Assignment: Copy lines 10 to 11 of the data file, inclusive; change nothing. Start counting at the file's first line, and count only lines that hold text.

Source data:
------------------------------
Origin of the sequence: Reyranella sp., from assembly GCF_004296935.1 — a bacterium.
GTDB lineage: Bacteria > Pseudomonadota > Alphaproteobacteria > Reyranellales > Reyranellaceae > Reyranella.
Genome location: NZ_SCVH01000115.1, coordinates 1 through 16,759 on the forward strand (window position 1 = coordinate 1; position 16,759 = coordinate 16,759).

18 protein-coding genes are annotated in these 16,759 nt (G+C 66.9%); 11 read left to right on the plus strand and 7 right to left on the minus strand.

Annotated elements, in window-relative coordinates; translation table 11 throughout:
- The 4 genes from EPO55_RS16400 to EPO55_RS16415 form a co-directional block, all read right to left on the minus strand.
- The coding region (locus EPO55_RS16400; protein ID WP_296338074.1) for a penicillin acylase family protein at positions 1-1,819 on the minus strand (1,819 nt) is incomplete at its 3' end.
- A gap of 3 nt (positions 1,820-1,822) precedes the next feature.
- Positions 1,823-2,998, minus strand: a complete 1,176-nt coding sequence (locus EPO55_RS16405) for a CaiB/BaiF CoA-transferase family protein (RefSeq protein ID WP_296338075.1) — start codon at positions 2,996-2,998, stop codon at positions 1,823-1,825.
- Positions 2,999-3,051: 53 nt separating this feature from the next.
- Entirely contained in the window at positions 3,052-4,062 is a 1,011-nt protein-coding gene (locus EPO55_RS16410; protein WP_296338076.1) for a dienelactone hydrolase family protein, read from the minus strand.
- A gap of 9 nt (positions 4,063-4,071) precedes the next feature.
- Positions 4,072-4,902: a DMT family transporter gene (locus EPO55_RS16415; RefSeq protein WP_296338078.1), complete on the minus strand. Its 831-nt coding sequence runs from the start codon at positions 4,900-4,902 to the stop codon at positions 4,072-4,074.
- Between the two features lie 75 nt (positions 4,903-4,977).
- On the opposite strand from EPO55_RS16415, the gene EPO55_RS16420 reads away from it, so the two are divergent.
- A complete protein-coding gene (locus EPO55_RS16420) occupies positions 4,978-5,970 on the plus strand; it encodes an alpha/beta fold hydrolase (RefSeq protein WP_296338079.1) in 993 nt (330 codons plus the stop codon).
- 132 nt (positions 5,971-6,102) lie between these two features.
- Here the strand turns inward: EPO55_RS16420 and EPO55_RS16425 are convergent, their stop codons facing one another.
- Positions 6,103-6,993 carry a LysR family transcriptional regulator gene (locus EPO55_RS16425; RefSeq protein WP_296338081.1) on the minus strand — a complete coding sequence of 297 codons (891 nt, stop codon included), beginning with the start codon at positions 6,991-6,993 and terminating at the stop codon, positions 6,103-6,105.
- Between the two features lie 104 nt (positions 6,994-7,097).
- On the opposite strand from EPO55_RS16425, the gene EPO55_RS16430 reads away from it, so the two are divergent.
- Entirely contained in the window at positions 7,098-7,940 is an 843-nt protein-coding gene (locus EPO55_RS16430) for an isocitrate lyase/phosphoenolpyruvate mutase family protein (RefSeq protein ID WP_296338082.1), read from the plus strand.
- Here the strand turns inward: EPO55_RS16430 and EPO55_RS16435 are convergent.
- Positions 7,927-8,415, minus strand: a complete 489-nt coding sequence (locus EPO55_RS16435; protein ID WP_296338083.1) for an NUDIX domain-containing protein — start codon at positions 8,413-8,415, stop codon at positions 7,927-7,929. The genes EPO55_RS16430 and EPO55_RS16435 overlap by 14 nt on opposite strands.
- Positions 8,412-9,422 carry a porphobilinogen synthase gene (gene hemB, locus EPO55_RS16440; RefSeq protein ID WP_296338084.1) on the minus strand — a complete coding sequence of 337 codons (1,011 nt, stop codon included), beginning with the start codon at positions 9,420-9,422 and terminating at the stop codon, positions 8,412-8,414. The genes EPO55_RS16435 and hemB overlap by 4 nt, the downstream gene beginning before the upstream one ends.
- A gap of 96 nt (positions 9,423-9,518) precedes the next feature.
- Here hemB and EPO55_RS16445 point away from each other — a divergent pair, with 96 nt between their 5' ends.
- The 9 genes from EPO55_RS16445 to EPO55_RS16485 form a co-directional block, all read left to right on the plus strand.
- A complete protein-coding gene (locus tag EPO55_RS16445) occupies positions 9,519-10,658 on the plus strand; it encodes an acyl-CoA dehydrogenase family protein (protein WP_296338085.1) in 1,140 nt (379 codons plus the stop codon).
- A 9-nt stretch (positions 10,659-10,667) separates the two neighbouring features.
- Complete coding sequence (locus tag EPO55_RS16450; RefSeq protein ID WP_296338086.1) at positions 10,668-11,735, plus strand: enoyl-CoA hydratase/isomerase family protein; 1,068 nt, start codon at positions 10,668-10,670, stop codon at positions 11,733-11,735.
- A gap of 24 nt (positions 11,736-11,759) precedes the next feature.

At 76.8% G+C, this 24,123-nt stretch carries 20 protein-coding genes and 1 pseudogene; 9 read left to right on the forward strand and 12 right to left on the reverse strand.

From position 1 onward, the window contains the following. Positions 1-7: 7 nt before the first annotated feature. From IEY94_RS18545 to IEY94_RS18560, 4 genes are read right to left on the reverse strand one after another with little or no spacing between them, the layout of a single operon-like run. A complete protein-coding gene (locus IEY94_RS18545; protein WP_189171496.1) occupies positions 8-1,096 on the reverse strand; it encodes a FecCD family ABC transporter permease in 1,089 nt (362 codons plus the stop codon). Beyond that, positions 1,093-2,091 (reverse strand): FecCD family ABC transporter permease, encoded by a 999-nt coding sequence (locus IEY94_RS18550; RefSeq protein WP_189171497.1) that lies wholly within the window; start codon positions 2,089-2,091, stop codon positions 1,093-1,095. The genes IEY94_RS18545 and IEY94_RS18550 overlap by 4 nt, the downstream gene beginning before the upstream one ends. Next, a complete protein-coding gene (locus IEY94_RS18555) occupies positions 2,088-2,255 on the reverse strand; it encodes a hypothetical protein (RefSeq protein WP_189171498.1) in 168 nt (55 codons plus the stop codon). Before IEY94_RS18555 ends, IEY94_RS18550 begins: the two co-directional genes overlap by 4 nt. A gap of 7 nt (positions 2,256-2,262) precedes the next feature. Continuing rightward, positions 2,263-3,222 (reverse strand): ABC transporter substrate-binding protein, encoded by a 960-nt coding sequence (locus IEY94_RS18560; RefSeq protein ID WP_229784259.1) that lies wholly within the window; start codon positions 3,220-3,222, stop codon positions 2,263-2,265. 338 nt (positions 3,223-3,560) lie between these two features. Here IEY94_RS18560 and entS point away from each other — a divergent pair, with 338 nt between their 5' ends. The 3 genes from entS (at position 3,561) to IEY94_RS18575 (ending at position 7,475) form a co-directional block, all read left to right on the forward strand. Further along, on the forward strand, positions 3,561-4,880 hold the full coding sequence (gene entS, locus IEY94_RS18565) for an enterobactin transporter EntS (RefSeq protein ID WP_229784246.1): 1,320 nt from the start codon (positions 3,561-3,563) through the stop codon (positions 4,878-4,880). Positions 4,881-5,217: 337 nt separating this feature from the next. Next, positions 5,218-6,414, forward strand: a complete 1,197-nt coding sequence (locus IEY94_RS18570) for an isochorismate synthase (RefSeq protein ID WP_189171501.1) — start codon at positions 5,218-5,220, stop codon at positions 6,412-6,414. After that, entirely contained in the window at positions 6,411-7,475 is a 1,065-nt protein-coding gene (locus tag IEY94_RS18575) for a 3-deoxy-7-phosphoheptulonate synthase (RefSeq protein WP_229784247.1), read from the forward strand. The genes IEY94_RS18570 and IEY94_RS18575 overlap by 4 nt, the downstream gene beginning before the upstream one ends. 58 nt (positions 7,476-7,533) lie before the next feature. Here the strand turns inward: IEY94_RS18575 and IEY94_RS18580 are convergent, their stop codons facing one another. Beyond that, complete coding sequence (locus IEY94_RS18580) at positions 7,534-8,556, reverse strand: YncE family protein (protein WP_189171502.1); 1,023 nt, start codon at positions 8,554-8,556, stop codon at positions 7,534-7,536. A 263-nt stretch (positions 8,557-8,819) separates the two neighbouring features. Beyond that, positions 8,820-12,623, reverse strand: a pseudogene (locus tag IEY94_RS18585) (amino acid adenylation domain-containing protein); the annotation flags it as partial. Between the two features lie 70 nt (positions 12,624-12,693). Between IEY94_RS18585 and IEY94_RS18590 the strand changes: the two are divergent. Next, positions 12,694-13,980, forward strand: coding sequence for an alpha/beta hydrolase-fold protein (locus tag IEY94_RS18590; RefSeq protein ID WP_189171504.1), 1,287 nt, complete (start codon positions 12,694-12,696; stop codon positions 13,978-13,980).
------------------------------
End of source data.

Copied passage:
- Positions 2,999-3,051: 53 nt separating this feature from the next.
- Entirely contained in the window at positions 3,052-4,062 is a 1,011-nt protein-coding gene (locus EPO55_RS16410; protein WP_296338076.1) for a dienelactone hydrolase family protein, read from the minus strand.